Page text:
Moss' observations are as disturbing as the suggestion he later advances. But first he offers us a brilliant dissertation entitled "The Disease of Money."
…Paper money has value only for so long as people are willing to suspend their disbelief that this can be money at all. If confidence wanes, there is a flight into "real values" (Sachwerte is the German word) which will become more and more frantic unless the authorities can find a way of restoring faith in the currency. If they cannot, the flight into gold, jewelry, foreign currency, commodities, property and objects d'art may become a universal rush to buy anything at all that will hold its value as the currency collapses—canned foods or cigarettes or a pair of shoes. The end, in Weimar, was the death of money as a means of exchange. Society went back to the barter system.
Following such rare observations—and many more, backed with sound economic theory—Moss investigates the Friedmanite "first-best device for a second-best world" and notes that "it must also be conceded that the fears of those critics of indexation who think that it serves to institutionalize inflationary expectations—and thus to perpetuate inflation—also seem to be borne out by the Brazilian example. "
Most refreshing in this work is Moss' unqualified acknowledgment of the necessary connection between economic and political liberty. Neglect of one begets neglect of the other, both in fact and in ideologies: "The rejection of the market system is a common link between Marx and Mussolini, Hilaire Belloc and John Strachey, Pope Paul VI and Herbert Marcuse." Then he emphasizes a favorite theme of mine, namely the inadequacy of the efficiency argument for capitalism. He observes that "the inequalities that result through the operations of the market—even the closely circumscribed markets of recent years which bear only a faint resemblance to the Marxist caricature of capitalism—are widely perceived to be arbitrary and 'unjust.' This perception is strengthened when defenders of the market system explicitly deny the possibility of a moral justification for inequality or adopt the gospel of mere utility—[Jeremy] Bentham's view that 'pleasure and freedom from pain are the only things desirable as ends'."
This book is difficult to review because it is so often, even essentially, right. Unfortunately it omits the needed theoretical antidote to the attack on liberal democracy, the moral justification of capitalism. It takes it for granted that such a justification is possible, although the few moral conceptions available within its pages don't provide the clue for Moss' own argument.
What Moss does provide is a program of counter-subversion. Here we face the challenge of the strategist who knows what he is talking about and seems clearly to have the right political values. Moss explains that "the weapons used by those who wish to defend it—not only can, but in some cases must be used if the society under attack is to survive." He notes that
…in the event that a democratic society breaks down irretrievably, it has two alternatives to anarchy [the chaotic type, folks—not to worry!], not one: the choice is then between authoritarian or totalitarian rule.…Under an authoritarian regime, you are forbidden to engage in politics, but you may well be allowed to travel and marry as you please, to set up any kind of business, to live wherever you choose, and to study courses in economics or political science identical to what might be offered in a democratic country (except at Marxist-run universities like Bremen). A totalitarian regime also substitutes the authority of a self-appointed elite for the political process. But here, politics intrudes on everything: there is no escape, in ideas, economics or life-style, from the politico/bureaucratic conformity imposed by the ruling ideology.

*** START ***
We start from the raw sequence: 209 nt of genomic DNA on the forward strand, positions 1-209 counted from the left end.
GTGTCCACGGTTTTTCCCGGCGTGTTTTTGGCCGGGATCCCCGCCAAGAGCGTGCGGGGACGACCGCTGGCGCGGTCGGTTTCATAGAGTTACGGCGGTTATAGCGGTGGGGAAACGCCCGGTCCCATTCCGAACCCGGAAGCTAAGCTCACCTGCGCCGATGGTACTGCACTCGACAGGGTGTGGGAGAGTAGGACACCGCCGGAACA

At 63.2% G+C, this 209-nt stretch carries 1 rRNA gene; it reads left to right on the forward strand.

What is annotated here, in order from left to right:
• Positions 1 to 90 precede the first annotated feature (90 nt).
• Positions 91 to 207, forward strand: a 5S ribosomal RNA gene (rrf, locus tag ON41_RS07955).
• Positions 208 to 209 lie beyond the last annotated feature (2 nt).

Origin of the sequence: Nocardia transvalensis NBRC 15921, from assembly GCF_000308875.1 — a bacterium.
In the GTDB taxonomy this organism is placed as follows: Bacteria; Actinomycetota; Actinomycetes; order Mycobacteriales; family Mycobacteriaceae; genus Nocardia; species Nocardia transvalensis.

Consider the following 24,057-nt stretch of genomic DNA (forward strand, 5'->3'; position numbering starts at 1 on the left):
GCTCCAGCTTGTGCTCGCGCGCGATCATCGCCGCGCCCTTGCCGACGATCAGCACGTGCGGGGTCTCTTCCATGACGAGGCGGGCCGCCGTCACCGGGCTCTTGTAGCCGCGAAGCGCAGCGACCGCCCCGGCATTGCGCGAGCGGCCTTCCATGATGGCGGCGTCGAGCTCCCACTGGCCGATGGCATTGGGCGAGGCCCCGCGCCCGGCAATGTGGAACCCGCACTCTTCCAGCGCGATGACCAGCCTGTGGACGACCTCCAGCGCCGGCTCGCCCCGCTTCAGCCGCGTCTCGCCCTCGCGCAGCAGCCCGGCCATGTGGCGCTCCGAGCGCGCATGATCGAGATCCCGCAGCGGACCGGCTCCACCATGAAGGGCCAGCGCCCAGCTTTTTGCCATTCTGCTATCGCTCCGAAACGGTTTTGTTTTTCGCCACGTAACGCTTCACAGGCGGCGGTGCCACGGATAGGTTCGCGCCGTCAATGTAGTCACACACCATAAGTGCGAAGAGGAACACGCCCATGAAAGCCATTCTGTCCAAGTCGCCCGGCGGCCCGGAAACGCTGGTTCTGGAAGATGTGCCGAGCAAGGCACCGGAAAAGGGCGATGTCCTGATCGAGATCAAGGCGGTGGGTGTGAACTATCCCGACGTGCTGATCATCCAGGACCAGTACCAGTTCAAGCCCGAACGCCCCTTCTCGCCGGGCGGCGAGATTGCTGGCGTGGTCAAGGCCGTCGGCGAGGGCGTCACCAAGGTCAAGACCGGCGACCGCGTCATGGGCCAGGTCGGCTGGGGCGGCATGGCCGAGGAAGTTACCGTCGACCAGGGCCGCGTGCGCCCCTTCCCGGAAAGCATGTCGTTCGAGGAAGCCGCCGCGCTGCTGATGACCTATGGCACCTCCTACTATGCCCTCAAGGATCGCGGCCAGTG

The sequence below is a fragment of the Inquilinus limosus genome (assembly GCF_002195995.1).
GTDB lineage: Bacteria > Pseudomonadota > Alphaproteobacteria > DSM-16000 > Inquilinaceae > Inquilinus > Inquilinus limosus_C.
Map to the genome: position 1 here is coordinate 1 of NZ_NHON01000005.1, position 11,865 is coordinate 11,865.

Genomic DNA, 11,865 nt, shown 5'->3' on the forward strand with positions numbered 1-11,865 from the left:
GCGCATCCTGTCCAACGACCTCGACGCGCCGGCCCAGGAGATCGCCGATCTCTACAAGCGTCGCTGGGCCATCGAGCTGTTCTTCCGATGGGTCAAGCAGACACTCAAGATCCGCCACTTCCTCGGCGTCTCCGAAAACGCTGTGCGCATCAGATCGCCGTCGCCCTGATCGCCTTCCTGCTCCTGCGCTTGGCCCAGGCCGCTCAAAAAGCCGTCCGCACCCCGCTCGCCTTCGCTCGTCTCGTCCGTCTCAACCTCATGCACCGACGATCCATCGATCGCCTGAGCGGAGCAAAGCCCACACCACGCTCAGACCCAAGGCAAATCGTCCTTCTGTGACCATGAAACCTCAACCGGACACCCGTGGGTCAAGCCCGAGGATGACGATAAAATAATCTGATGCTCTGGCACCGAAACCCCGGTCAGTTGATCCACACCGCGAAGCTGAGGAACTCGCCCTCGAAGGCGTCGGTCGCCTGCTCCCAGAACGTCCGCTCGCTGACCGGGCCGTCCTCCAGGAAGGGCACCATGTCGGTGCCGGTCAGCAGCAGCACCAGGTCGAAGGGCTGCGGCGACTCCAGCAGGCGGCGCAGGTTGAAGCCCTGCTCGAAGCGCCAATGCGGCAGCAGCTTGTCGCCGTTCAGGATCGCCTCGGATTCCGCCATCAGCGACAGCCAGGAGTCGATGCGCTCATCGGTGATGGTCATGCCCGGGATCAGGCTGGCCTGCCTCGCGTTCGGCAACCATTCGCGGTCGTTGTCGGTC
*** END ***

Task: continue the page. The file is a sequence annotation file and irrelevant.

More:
These issues are explored in great detail and where readers will find cause to disagree, they will be met with arguments, evidence, consideration of alternatives and whatever else is appropriate in rational analyses. The main problem faced by this book may be indicated by a quote from John Henry Newman: "Deductions have no power of persuasion.…Many a man will live and die upon a dogma. No man will be a martyr for a conclusion." From Moss' discussion we still appear to be faced by this false alternative: irrational dogmas or uninspiring conclusions.
The "respectable" writers in the classical liberal tradition—e.g., von Mises, Hayek, Friedman, Nozick today, or Locke, Mill, Spencer, and Maine of earlier times—do not offer a viable moral foundation for the free society. More and more libertarian sympathizers are beginning to appreciate this lack, even in the prominent media. Unfortunately few take a good deal of the growing libertarian literature on this topic seriously enough to fully explore whether there mightn't already be a powerful system of thought by way of which both reason and morality can be shown to support human liberty. Even Moss' call for the last ditch alternatives of authoritarianism could only be of help to liberty if those at the helm were convinced that its protection and preservation are morally required. Only that will inspire its rapid restoration after the collapse of democracy.
Senior Editor Tibor Machan is the author of Human Rights and Human Liberties, among other books. He teaches philosophy at SUNY-Fredonia.
This article originally appeared in print under the headline "The Collapse of Democracy".